You’re gonna be busy. Make time for art.

Gordon Haber

Many of us are emerging from late-summer breaks to realize that the High Holidays are “early” this year (Jackie Mason, z”l: “the Jewish holidays are late or early. When are they on time?”). So here is a gentle reminder that you make time for art and culture. This week’s Compendium highlights notable exhibitions with online components. As ever, we look forward to your thoughts. And remember, you can subscribe to the CANVAS Compendium newsletter here.

He’s your man. San Francisco’s Contemporary Jewish Museum (CJM) connects visitors through shared experiences with the arts. This fall, the CJM invites us to Experience Leonard Cohen with a series of exhibitions from George FokJudy Chicago, and Candice Breitz. We’re excited about Marshall Trammell’s residency which will combine improvisation, collaboration, and performance. Until Feb 12, 2022.

Ending “separateness.” The Illinois Holocaust Museum & Education Center honors the lost with universal lessons against hatred and indifference. Mandela: Struggle for Freedom is an exhibition on the man who inspired the world to mobilize against apartheid and for racial equality. Virtual “drop-in” tours are open to the public. Until September 12th.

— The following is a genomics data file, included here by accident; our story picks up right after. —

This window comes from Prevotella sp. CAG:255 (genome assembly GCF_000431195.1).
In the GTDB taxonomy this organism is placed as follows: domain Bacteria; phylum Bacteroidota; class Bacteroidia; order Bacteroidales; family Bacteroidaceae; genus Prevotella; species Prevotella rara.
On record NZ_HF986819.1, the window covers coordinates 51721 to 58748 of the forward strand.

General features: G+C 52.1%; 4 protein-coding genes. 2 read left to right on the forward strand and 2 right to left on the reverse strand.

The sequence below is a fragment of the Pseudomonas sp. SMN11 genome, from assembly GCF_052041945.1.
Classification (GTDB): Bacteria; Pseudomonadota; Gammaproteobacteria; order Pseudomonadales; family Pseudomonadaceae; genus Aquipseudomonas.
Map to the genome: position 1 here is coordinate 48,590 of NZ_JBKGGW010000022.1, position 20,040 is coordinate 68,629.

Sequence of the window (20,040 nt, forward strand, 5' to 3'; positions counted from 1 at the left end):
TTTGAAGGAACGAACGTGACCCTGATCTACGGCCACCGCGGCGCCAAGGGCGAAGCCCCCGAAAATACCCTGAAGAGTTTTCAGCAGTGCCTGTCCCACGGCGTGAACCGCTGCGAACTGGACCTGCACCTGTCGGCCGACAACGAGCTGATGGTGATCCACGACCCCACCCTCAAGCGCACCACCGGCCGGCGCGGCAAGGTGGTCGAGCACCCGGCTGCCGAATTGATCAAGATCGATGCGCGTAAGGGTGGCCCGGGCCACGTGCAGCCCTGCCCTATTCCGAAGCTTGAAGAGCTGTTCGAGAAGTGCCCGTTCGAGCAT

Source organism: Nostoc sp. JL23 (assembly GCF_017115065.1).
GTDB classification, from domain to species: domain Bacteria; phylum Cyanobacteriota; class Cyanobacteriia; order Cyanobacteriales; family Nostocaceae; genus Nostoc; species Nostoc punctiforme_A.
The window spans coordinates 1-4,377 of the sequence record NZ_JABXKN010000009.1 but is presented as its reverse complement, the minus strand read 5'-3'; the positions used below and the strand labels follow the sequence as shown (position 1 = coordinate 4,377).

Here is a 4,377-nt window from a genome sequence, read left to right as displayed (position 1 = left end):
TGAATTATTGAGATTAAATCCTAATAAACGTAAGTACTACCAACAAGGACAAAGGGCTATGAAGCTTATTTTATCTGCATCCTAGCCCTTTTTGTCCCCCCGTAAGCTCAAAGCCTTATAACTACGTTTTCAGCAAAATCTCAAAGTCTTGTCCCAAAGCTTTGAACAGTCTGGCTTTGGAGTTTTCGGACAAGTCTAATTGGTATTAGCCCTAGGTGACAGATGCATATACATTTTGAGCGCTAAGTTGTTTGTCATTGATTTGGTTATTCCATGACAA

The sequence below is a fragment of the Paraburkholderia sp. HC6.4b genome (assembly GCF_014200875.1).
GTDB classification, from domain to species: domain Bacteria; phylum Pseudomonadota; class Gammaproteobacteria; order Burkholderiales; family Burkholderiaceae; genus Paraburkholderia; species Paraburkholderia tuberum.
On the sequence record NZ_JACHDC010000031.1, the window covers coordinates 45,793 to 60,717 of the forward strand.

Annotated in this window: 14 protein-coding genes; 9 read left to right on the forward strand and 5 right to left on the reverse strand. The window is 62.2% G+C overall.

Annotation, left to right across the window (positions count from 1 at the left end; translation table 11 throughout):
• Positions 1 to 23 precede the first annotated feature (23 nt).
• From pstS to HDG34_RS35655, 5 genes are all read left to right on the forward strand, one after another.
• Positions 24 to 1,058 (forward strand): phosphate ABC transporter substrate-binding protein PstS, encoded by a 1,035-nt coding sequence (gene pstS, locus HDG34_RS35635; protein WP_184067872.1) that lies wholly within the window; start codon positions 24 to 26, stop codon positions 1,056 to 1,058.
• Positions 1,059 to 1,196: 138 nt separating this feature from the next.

On the couchThe Jewish Museum is at the intersection of art and Jewish culture for people of all backgrounds. It continues the mission with Louis Bourgeois, Freud’s Daughter. Bourgeois engaged with psychoanalytic theory in her work, seeing artmaking as a form of psychoanalysis. The exhibition website boasts informative lecturesaudioinstallation views and a gallery. Until September 12th.

And don’t forget… 
The Yiddish Book Center in Amherst, MA has fantastic virtual public programs into September.

The Saint Louis Art Museum has the exhibition Signed in Silk through October 3rd, which highlights a lovely 18th-century Torah ark curtain from Italy.

LA’s Skirball Cultural Center is showing Sustain: From Loss to Renewal through March 20th, 2022. The installation explores our collective pandemic grief through Jewish mourning traditions.

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